I would say that Saturday's game against No. 23 Kansas State should be a great measuring stick for the Tigers since the Wildcats has showed such strong defense all season. Unfortunately, KState got hammered by Kansas on Wednesday, allowing the Jayhawks the freedom to do whatever they desired in a 67-49 win over the Wildcats. Should Missouri beat Kansas State this weekend, it might not mean as much as we thought it would have before the Kansas game.

The Tigers' problem will be the same as Baylor and Syracuse; they play in a strong conference that will make an undefeated regular season incredibly hard to pull off. Mizzou reminds me a little bit of the Patriots in that you really aren't sure what you'll get on the defensive end, but you can't really root against them because of the strength of the Tigers offense.



No. 4 Baylor 14-0, Big 12
What a year for Baylor University. First, Robert Griffin III goes berserk, leading Baylor to only its second 10-win season in school history en route to a bowl game victory AND the school's first ever Heisman Trophy. Who thought there would be room for another top team within the same school? Apparently, there's plenty of room at the top as Baylor is the only D-1 school currently ranked in the coaches polls in football, men's and women's basketball.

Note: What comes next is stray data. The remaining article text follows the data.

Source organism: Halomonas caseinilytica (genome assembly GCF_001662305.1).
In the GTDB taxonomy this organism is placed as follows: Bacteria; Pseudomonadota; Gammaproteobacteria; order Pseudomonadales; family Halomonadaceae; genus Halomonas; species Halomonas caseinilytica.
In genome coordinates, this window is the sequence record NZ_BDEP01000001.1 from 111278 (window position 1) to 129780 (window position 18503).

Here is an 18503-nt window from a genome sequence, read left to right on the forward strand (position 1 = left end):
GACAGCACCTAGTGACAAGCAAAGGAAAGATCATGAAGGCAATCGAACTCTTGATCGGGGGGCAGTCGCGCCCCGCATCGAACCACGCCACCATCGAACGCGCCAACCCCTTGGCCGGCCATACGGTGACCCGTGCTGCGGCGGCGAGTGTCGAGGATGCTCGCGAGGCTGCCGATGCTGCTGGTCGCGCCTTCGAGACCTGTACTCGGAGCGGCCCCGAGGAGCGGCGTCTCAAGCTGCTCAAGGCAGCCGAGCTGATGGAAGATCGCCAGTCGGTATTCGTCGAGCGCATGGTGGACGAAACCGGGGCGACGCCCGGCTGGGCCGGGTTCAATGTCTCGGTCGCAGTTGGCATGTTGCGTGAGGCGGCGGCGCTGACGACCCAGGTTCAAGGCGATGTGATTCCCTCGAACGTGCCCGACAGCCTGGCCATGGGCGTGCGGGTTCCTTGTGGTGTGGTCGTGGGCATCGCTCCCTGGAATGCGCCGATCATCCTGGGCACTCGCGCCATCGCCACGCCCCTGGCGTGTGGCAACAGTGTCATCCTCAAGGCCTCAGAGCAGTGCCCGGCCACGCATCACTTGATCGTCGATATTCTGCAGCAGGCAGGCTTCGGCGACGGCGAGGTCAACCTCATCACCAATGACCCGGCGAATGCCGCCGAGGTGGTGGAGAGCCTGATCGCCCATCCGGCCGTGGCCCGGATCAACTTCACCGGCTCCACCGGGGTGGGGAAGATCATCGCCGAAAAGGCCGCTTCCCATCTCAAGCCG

If the Baylor men's basketball team goes deep into the tournament, much less finishes the regular season undefeated, the Bears would easily be the best story of a young 2012 year.

It feels like just yesterday when I first heard the news that Baylor forward Patrick Dennehey went missing and was subsequently found murdered at the hands of his friend and Bears teammate Carlton Dotson, who is now serving a 35-year prison sentence. Investigations into the 2003 incident uncovered drug use among the men's program, cover-ups by then-head coach Dave Bliss, illegal payments from coaches to players and other violations resulting in several sanctions (probation, loss of non-conference games, reduced scholarships and recruiting visits, etc.) levied by both the university itself and the NCAA.